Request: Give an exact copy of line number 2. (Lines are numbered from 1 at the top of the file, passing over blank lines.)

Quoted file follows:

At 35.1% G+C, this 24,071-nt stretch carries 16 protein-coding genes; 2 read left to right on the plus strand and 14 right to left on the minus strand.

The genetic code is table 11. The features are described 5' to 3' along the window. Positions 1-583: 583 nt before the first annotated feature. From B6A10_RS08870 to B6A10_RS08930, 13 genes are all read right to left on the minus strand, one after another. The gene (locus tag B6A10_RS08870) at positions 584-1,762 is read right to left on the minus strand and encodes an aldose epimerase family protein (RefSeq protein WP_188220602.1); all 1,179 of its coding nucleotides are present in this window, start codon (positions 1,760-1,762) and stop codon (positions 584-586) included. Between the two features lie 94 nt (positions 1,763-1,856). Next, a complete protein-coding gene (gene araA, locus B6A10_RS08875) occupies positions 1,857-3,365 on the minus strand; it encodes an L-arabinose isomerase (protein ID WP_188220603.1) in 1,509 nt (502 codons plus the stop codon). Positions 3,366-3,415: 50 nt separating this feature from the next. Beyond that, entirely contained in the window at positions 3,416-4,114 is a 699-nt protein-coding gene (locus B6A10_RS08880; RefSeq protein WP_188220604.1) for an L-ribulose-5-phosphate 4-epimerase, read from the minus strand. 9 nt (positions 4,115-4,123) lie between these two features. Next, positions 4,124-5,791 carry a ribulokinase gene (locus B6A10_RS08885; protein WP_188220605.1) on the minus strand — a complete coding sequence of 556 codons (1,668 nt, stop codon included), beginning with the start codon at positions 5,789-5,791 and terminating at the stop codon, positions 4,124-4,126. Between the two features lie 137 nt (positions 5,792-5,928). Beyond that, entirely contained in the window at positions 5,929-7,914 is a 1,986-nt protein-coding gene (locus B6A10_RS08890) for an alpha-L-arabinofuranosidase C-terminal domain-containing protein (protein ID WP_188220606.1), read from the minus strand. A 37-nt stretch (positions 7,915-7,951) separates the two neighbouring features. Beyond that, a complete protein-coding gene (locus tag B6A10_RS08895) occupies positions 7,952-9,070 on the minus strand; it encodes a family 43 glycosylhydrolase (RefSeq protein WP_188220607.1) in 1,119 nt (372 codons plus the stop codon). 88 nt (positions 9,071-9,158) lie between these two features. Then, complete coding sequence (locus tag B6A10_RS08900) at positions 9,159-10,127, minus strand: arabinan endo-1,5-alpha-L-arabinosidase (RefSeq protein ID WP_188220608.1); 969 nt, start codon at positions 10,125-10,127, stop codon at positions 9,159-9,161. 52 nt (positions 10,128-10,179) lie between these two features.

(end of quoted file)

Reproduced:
The genetic code is table 11. The features are described 5' to 3' along the window. Positions 1-583: 583 nt before the first annotated feature. From B6A10_RS08870 to B6A10_RS08930, 13 genes are all read right to left on the minus strand, one after another. The gene (locus tag B6A10_RS08870) at positions 584-1,762 is read right to left on the minus strand and encodes an aldose epimerase family protein (RefSeq protein WP_188220602.1); all 1,179 of its coding nucleotides are present in this window, start codon (positions 1,760-1,762) and stop codon (positions 584-586) included. Between the two features lie 94 nt (positions 1,763-1,856). Next, a complete protein-coding gene (gene araA, locus B6A10_RS08875) occupies positions 1,857-3,365 on the minus strand; it encodes an L-arabinose isomerase (protein ID WP_188220603.1) in 1,509 nt (502 codons plus the stop codon). Positions 3,366-3,415: 50 nt separating this feature from the next. Beyond that, entirely contained in the window at positions 3,416-4,114 is a 699-nt protein-coding gene (locus B6A10_RS08880; RefSeq protein WP_188220604.1) for an L-ribulose-5-phosphate 4-epimerase, read from the minus strand. 9 nt (positions 4,115-4,123) lie between these two features. Next, positions 4,124-5,791 carry a ribulokinase gene (locus B6A10_RS08885; protein WP_188220605.1) on the minus strand — a complete coding sequence of 556 codons (1,668 nt, stop codon included), beginning with the start codon at positions 5,789-5,791 and terminating at the stop codon, positions 4,124-4,126. Between the two features lie 137 nt (positions 5,792-5,928). Beyond that, entirely contained in the window at positions 5,929-7,914 is a 1,986-nt protein-coding gene (locus B6A10_RS08890) for an alpha-L-arabinofuranosidase C-terminal domain-containing protein (protein ID WP_188220606.1), read from the minus strand. A 37-nt stretch (positions 7,915-7,951) separates the two neighbouring features. Beyond that, a complete protein-coding gene (locus tag B6A10_RS08895) occupies positions 7,952-9,070 on the minus strand; it encodes a family 43 glycosylhydrolase (RefSeq protein WP_188220607.1) in 1,119 nt (372 codons plus the stop codon). 88 nt (positions 9,071-9,158) lie between these two features. Then, complete coding sequence (locus tag B6A10_RS08900) at positions 9,159-10,127, minus strand: arabinan endo-1,5-alpha-L-arabinosidase (RefSeq protein ID WP_188220608.1); 969 nt, start codon at positions 10,125-10,127, stop codon at positions 9,159-9,161. 52 nt (positions 10,128-10,179) lie between these two features.